The Reserve Bank of India (RBI) has published a set of “master directions” to stop online merchants, payment aggregators and e-commerce website from storing debit and credit card details.
As reported by Business Insider, from July this year, customers will either have to memorise their card details or keep their cards handy when shopping online.
“Web applications providing the digital payment products and services should not store sensitive information in HTML hidden fields, cookies, or any other client-side storage,” RBI’s circular read.
The central bank puts its decision down to an effort “to avoid any compromise in the integrity of the data”.
It will affect players as large as Amazon, Zomato, Google, PayTM, Netflix and Flipkart. A host of these firms have written to the RBI asking to be omitted from the incoming regulations.
India’s regulators are famously cautious when it comes to how firms store data. WhatsApp Pay finally landed the green light to launch in India last November, after delaying launch since its beta testing in 2018.
Regulators requested Facebook to host all payments data pertaining to Indian consumers in the country, as opposed to in the US. It also asked the Big Tech to keep Indian customers’ data separate from all other Facebook data.
In the name of security?
The RBI’s latest rules were anticipated by Indian IT lobby NASSCOM back in January. It pointed out how hard it would make basic functions such as complaint, refund, or dispute resolution.
The lobby group also suggested the regulator’s intentions didn’t necessarily match its actions.
“While it appears that these restrictions have been imposed for the purposes of ensuring security and fraud prevention, it is unclear as to how limiting data storage will achieve this purpose,” NASSCOM said.
India was second only to Japan in the number of cyberattacks faced last year across Asia Pacific. That’s according to an IBM report. India alone accounted for accounting for 7% of all attacks in the region.
This perhaps explains why the RBI is taking a cautious approach to data storage. As often, serious data breaches can compromise card details.
Though as NASSCOM also points out, the RBI could tackle this with stricter storage regulations. As opposed to an outright ban on storing data altogether.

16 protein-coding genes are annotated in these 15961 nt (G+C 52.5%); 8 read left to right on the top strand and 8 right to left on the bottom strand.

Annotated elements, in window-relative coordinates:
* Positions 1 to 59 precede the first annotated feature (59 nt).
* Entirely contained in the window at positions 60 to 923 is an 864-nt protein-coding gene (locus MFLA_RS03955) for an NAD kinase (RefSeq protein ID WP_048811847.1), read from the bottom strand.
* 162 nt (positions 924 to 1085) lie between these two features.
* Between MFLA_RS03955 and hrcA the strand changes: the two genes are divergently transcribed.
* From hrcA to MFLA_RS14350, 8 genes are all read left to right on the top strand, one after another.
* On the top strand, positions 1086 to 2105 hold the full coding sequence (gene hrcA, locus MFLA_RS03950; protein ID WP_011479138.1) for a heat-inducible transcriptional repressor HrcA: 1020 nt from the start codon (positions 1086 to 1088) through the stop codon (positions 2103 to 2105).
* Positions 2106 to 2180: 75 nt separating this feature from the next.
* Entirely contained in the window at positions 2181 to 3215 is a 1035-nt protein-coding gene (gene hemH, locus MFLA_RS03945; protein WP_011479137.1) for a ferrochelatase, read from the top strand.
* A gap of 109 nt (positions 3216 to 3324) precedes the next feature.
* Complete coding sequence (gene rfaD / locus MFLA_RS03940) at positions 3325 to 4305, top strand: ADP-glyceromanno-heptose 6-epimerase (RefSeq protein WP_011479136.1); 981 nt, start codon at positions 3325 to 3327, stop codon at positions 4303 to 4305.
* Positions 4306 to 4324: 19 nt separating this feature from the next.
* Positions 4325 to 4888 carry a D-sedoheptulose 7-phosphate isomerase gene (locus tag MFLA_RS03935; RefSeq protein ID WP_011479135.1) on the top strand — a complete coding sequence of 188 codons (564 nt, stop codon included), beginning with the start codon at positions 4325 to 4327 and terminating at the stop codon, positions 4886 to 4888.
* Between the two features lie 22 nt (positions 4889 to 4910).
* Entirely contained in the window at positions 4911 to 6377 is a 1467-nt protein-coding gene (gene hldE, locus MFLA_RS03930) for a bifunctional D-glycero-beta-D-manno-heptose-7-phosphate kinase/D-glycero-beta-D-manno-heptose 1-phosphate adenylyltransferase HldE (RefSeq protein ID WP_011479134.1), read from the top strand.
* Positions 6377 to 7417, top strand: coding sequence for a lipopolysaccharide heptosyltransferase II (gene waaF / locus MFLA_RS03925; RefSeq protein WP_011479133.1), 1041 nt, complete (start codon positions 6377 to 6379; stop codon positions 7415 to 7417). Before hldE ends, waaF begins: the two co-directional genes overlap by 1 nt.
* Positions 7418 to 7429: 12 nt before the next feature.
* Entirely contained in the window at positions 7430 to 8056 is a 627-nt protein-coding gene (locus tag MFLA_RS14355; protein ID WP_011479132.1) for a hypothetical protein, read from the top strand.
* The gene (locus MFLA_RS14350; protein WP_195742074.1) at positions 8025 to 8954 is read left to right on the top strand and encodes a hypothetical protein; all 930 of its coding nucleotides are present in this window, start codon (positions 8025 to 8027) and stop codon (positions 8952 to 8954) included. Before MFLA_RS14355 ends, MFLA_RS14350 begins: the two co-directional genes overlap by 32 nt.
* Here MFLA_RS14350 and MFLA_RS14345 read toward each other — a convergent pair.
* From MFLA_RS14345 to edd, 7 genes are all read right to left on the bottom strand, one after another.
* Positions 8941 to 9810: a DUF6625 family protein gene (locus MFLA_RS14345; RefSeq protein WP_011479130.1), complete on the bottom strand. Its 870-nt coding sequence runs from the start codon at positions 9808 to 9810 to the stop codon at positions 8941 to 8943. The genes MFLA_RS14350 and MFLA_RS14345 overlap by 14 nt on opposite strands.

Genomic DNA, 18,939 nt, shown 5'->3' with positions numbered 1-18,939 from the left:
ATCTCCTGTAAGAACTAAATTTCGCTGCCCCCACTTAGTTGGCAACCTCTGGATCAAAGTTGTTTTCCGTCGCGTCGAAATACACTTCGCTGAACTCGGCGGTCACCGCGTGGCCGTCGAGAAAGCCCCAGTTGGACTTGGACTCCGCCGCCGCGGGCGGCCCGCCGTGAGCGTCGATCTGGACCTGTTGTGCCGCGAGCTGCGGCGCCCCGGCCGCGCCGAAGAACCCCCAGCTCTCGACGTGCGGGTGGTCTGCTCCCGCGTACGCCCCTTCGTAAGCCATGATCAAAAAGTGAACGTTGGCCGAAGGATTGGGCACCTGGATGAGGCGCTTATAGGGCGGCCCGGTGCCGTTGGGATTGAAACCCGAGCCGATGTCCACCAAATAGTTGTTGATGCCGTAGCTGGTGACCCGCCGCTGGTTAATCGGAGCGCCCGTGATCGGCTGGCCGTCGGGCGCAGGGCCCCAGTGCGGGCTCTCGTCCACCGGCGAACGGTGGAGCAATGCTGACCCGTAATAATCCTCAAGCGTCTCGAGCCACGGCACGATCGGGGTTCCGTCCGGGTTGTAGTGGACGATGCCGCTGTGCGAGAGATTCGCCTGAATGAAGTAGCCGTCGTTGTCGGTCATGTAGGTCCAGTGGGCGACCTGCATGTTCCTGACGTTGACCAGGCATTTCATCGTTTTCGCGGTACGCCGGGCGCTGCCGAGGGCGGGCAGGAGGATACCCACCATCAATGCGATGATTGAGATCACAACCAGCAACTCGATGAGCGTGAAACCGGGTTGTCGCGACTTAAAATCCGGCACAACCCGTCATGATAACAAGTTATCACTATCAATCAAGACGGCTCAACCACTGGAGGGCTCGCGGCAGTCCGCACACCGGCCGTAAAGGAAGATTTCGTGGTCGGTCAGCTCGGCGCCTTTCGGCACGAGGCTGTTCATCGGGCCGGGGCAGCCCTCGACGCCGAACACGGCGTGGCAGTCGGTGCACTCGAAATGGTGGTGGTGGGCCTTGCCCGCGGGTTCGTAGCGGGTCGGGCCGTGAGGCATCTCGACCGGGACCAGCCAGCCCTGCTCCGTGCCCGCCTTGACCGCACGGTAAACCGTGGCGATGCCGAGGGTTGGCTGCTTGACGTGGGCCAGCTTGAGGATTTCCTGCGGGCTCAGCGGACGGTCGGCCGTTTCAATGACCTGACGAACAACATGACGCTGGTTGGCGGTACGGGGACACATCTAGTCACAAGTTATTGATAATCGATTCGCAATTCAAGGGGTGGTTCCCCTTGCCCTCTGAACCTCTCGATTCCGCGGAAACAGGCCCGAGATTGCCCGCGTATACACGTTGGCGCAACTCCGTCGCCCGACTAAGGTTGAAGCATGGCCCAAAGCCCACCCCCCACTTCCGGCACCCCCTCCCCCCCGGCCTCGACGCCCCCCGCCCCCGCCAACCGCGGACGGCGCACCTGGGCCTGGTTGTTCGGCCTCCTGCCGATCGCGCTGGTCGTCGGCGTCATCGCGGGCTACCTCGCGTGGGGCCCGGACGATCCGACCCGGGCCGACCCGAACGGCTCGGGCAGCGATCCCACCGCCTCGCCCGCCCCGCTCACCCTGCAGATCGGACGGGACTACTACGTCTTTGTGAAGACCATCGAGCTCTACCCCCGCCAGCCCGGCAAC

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Western Union Business Services, the payments arm of Western Union, is looking at expanding its cross-border payment services for business customers, a press release says.
According to the release, Western Union Business Services has integrated SWIFT Global Payments Initiative and also boosted its international currency options.
“We are continuously advancing our capabilities to give our clients the tools to access the growing global marketplace. Adding GPI Swift and expanding our currency portfolio within our Mass Payments API advances not only our competitive advantage but that of our customers”, said Scott Johnson, Head of Product at Western Union Business Solutions. “Customers expect, and now have, payments that are faster, traceable, transparent, consistent, and more reliable. We give them that, along with our global compliance program.”
The integration of the SWIFT network will help the company utilize a new level of their services for operational efficiency for business customers. Clients will be able to access better visibility as well as “certainty” that their money will reach where it needs to go.
In addition, the release says the increased currency support will “expand their reach, improve efficiencies and transact in more currencies by integrating a flexible global payments network into their own product or service.”
With WU Mass Pay, recipients with built-in, real-time cross-border payments will find better, more seamless experiences, the release says, with the ability to send up to 10,000 payments in over 130 currencies. Real-time payment tracking and automated changes to payment status are also available, the release notes.
Western Union CFO Raj Agrawal talked to PYMNTS last year about the company’s better-than-expected quarterly numbers even in the face of the pandemic. He said there was a greater demand for customers to send and receive money, both at home and abroad.
According to Agrawal, the travel restrictions made necessary by the pandemic have made digital remittances more necessary.
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